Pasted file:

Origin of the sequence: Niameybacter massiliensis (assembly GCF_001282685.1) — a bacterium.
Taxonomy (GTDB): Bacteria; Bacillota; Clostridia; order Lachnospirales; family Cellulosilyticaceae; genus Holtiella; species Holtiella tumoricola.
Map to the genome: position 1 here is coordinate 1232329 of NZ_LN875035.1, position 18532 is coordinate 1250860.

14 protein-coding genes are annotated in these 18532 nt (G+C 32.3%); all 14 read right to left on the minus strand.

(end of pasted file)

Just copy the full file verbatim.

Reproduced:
Origin of the sequence: Niameybacter massiliensis (assembly GCF_001282685.1) — a bacterium.
Taxonomy (GTDB): Bacteria; Bacillota; Clostridia; order Lachnospirales; family Cellulosilyticaceae; genus Holtiella; species Holtiella tumoricola.
Map to the genome: position 1 here is coordinate 1232329 of NZ_LN875035.1, position 18532 is coordinate 1250860.

14 protein-coding genes are annotated in these 18532 nt (G+C 32.3%); all 14 read right to left on the minus strand.